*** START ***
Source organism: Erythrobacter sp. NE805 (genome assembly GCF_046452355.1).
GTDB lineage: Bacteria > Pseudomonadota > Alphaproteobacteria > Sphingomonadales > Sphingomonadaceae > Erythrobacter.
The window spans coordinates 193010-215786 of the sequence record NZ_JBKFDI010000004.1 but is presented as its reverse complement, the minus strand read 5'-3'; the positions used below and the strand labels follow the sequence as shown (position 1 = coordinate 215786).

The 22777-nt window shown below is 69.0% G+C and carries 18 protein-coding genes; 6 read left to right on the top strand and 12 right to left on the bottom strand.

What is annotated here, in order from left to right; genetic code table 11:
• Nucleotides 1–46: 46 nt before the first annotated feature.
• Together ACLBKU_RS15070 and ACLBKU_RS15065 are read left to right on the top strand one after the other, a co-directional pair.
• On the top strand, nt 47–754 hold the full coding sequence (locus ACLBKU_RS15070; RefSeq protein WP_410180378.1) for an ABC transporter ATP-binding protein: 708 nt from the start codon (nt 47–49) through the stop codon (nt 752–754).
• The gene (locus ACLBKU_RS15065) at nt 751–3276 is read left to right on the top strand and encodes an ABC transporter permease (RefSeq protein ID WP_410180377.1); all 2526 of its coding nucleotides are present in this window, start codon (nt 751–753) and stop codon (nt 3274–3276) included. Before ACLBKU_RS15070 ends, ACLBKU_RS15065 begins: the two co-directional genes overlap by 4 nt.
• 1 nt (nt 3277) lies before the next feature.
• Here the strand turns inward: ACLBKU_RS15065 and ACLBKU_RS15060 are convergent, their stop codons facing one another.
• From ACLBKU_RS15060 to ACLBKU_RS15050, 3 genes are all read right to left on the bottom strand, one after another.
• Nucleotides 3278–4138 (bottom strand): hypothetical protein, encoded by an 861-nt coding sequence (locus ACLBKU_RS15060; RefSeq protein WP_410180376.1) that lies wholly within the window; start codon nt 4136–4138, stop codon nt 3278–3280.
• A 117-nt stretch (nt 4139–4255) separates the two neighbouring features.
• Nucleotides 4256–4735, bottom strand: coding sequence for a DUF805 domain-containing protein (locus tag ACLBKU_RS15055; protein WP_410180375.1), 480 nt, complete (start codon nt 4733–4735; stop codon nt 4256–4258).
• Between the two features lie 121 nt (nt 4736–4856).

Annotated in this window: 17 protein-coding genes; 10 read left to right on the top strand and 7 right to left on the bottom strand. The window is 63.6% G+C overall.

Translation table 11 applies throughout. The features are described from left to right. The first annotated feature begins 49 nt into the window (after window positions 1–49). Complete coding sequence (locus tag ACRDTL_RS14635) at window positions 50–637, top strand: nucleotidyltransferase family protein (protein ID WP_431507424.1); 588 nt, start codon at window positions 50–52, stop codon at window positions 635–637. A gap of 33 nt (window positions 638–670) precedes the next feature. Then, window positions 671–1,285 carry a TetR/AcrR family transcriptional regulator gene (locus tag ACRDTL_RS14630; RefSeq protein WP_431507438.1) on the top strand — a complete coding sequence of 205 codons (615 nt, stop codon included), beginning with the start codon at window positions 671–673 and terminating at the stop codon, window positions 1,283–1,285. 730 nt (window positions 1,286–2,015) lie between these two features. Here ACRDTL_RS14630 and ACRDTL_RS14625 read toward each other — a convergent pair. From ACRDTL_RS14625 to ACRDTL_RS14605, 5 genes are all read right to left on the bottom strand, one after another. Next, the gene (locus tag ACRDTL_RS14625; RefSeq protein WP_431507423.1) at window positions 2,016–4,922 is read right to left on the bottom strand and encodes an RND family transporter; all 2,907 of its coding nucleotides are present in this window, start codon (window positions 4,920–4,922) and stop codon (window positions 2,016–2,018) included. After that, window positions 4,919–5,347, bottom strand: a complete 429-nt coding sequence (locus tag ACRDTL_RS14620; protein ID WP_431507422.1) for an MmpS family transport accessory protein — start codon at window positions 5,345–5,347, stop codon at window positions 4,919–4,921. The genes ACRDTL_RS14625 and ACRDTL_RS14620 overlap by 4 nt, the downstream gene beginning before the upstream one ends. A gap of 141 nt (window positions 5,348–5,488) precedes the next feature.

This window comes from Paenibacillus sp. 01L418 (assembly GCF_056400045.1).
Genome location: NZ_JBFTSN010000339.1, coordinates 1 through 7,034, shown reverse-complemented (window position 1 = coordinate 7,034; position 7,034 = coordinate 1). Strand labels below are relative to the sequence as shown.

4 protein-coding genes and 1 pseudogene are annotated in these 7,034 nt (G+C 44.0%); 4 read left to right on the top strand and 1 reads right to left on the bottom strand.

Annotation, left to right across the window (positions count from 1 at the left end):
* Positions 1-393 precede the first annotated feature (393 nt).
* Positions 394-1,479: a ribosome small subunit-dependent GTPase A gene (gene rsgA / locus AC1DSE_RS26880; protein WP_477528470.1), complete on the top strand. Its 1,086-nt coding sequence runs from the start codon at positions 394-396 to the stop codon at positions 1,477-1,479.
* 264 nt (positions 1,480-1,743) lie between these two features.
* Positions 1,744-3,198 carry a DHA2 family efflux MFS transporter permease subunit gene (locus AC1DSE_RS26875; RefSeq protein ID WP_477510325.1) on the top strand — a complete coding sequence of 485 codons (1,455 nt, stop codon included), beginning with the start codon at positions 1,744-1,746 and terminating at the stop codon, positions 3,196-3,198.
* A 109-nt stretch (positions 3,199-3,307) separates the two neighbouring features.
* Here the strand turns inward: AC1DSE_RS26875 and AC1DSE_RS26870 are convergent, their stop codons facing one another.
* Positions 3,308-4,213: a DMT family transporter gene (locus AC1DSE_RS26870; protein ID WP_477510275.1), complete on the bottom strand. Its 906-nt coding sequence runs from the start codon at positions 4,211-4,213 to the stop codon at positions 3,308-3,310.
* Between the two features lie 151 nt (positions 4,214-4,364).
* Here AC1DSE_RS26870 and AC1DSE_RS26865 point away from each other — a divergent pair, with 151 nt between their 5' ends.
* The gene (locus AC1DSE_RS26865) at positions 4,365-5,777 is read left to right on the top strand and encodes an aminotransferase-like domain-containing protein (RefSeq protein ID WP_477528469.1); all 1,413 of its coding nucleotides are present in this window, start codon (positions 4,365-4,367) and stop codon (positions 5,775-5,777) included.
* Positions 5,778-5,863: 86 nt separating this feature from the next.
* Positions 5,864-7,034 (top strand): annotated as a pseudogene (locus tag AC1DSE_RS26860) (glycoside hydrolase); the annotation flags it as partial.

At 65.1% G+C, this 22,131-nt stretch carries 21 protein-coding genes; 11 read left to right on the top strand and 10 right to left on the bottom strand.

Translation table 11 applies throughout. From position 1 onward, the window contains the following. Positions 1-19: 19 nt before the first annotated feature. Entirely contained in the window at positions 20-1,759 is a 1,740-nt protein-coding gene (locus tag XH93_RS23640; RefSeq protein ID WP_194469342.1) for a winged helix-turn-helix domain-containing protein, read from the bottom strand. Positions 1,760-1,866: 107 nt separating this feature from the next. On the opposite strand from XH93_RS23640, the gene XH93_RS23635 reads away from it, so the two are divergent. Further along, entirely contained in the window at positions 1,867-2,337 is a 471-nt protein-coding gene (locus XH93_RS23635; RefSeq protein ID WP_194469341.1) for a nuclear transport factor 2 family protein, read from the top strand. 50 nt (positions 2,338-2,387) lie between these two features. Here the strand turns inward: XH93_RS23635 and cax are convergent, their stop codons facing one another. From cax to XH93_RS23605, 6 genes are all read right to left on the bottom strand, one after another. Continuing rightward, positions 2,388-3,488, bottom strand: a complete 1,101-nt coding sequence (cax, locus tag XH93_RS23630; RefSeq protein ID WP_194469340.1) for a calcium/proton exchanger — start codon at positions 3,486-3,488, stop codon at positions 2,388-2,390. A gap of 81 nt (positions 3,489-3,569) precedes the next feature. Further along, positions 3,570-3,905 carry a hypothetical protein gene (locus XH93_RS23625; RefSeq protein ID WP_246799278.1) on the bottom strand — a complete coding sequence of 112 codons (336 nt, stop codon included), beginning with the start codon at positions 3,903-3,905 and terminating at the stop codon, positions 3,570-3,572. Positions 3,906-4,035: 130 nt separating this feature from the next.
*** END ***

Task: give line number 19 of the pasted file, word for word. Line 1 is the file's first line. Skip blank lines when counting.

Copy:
This window comes from Paenibacillus sp. 01L418 (assembly GCF_056400045.1).